The Docs talk with a caller about sciatica, spinal stenosis, and CBD Oil,
The Docs talk with a caller about spinal surgery, concussion
The docs talk to a caller about knee pain. They talk with another caller about spinal stenosis.
Dr. Scott Blumenthal, world-renowned spine surgeon, joins Dr. T.O. Souryal and his merry crew for this week’s sports medicine call-in show. The doctors discuss the psychology of sports, the many “two types” of people, why it takes so long to get discharged from a hospital, the pros and cons of long sleepless shifts for doctors in training, and more.
Vertigo may not be a primary complaint in sports medicine, but sure can complicate your game, as pro golfer Jason Day can attest. Dr. Neil Williams, Ear Nose and Throat specialist, shares his insights on the common sensation and symptom of vertigo.
The calls keep coming. In the first hour, a marathon runner and cyclist has sharp pains in his ankle/calf that could be a stress fracture or achilles injury, and a father asks for a clear explanation of chronic tendonitis or tendonosis. The doctors question whether a “twisted hip” is the right or even a real diagnosis for one woman, and discuss whether regular use of an inversion table could be healthy for spines.
In the second hour, the conversation starts on the Hope or Hype of PRP and Stem Cell treatments, then an active lawyer has some longterm collarbone issues he attributes to asymmetry, and the son of an 89 year old with cervical stenosis has questions about surgery that aims relieve his Dad’s weakness and inability to walk. The next caller asks if treating his dislocated shoulder could have affected, or even cured, his digestive problems, and a 58 year old is weighing all his options on treating his knee troubles before the last resort: a knee replacement.
Dr. T.O. Souryal is joined by talented spine surgeon Dr. Scott Blumenthal and the ideal sports medicine specialist, Dr. Brad Bellard. All bring their wisdom and cool factor to today’s episode! The Docs start off responding to a call about a possible bruised tailbone and anatomic variations. This leads into a discussion of the hope or hype of new procedures or fads such as kinesio tape, trendy stem cell treatment, and cryotherapy.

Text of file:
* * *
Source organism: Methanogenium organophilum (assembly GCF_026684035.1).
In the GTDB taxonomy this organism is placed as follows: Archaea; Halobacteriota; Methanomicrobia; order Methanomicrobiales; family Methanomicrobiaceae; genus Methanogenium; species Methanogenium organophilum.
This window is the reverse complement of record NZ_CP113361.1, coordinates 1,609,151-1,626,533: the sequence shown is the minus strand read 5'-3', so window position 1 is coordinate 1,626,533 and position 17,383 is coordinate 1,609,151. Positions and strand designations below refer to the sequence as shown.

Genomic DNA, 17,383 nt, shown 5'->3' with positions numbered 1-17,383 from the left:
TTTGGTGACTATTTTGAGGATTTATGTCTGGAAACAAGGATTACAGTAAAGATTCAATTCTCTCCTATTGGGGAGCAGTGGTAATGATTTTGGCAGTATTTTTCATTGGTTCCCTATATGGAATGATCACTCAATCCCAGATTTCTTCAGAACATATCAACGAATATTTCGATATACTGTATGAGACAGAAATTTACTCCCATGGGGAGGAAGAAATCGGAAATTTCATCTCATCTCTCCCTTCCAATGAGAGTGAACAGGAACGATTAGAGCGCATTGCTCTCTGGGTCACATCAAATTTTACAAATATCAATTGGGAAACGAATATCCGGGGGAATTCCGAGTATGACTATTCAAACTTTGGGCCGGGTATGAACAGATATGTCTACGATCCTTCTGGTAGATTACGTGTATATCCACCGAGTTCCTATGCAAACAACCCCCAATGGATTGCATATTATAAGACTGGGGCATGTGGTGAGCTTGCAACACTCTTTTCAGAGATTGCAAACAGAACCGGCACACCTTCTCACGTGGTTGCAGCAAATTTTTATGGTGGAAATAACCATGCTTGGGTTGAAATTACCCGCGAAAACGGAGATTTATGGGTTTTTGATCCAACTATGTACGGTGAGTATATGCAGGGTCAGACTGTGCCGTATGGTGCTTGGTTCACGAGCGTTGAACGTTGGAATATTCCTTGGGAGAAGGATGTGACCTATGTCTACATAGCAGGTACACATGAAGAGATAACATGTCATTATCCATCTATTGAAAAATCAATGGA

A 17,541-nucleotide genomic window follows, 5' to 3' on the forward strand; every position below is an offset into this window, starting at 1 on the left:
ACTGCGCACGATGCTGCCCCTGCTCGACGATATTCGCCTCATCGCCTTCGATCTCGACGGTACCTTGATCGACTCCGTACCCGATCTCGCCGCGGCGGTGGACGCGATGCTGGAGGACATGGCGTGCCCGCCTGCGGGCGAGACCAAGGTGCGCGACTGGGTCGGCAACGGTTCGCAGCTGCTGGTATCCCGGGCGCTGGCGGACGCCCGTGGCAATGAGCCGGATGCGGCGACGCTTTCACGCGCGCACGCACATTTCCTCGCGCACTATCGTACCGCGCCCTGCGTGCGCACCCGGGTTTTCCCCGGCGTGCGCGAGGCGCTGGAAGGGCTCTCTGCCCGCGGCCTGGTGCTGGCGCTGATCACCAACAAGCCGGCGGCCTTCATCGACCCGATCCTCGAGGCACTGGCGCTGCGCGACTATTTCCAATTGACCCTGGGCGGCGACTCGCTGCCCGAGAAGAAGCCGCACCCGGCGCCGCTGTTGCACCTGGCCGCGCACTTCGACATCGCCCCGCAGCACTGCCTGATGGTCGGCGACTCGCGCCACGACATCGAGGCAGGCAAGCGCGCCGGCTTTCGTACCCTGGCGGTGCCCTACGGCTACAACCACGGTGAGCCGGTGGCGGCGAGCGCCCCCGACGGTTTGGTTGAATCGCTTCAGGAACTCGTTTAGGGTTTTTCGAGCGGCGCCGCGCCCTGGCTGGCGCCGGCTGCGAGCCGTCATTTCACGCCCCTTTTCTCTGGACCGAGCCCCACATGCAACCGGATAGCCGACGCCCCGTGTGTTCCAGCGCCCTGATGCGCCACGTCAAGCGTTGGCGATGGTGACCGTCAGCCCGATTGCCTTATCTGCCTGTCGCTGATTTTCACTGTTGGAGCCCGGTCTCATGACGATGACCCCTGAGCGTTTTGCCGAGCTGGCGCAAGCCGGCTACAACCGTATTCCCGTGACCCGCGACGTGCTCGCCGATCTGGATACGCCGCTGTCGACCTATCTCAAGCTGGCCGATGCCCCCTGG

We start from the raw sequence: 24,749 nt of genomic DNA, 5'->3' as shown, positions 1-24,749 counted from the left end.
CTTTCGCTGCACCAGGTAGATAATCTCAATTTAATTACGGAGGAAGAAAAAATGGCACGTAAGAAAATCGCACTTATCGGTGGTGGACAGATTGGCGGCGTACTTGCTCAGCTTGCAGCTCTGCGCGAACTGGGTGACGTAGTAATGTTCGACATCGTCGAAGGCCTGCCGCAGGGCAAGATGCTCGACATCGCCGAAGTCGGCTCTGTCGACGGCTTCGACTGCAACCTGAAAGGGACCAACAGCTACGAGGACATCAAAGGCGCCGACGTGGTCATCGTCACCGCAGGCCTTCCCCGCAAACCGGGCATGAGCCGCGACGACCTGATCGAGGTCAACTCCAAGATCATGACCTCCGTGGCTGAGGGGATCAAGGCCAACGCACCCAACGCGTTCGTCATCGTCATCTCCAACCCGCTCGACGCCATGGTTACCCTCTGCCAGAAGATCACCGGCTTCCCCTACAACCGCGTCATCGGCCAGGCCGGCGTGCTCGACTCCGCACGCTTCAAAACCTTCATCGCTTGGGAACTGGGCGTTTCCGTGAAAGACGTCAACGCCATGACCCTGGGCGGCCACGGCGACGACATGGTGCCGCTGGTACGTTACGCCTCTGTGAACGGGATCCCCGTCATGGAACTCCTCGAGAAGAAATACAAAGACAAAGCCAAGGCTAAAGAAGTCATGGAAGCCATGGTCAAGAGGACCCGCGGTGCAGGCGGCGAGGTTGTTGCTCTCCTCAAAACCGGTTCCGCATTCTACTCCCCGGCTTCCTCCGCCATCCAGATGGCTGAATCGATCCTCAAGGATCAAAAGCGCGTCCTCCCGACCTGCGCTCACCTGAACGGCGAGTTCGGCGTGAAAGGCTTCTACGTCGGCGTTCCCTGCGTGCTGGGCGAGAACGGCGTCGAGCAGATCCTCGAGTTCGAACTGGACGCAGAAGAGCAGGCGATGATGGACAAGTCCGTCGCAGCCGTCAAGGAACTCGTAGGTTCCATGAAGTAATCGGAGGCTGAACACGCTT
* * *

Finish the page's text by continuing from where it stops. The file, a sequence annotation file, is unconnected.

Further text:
The Sports Medicine 101 topic at the top of the hour is the classic medical terms or symptoms, like chest pains and headaches, that immediately get the attention of medical professionals and may signal a serious condition.
Calls continue to come in about an evolving diagnosis after a slip on spilled water, an active 33 year old with a popped knee/subluxation and a caller with spinal stenosis, another wants to know if a spinal fusion can be reversed. The last caller is a runner with a sacroiliac problem who has to sort out medical advice that doesn’t match up and treatment that has gone on way too long.
Dr. Souryal is getting ready for summer – spinning some Beach Boys tunes and hanging with his friends Mel and Brad. Lucky for us, his friends happen to be exceptional sports medicine specialists Dr. Mel Manning and Dr. Brad Bellard. Chiropractic care, cryotherapy, endorphin highs and “squirrelly” runners, as well as the important difference between “swag” and “shwag” are discussed.
The show starts with a miracle story of a longterm deficiency that was easily managed, once a certain doctor asked the right questions and kept digging to find a new and better solution to her patient’s problem. At the halfway mark, Sports Medicine 101 covers a rare, and advanced, topic: Rhabdomyolysis, which is an excessive breakdown of muscle tissue that can lead to hospitalization and even dialysis.
As always, information and entertainment are at the heart of the show, and the three doctors shed some light on various medical puzzles from listeners. A father is curious whether his daughter’s noisy, yet pain-free knees can indicate a problem, something doesn’t add up for a caller with a degenerative spinal condition, and a runner needs to consult a cardiologist for his heart irregularity. One caller describes knife-like pain after spinal surgery, another has had multiple SLAP tears and wonders what’s up now and where did that old anchor go? A 30 year old runner has had pain and a pop in his left knee for the last month, another aging and tall 30 year old asks for advice on how to restart his exercise routine in a wise way. A former patient of Dr. Souryal ends the show on a high note when he calls to thank the Doc for the excellent care he has given. The doctors agree: this is why we do what we do.
Who are you? Who, who, who, who? Who are the current global athletes or which sports names are recognized around the world by people of all ages? Global spine surgeon Dr. Scott Blumenthal joins Dr. Souryal and his crew to ponder this, sports medicine, current events, “Souryal-isms”, eponyms, drug naming, and more.
The queries start with a 60 year old who wants to know how to start to get back in shape after having no regular exercise for a while. Then a 50 year old long distance runner may have a meniscus rather than an MCL injury but wants to know if he can run on it while it heals, a basketball player with a healed MCL injury now has some hip trouble, and a biker/runner has no pain but a funny bone-on-bone feeling at times.
A Souryal Story about a patient who refused to pay his co-pay leads into The Business of Medicine segment about understanding insurance and provider policies. Then the questions continue from a dirt bike rider with some arm pain three years after an injury, a soldier who has a complicated “tics and fleas” issue that needs diagnoses, a retiree has disc problems and radiating pain, a father asking how long his son’s Osgood-Schlatter pain may last, and the final caller describes the shoulder instability that runs strong his family, but there may be ways the next generation can avoid this curse.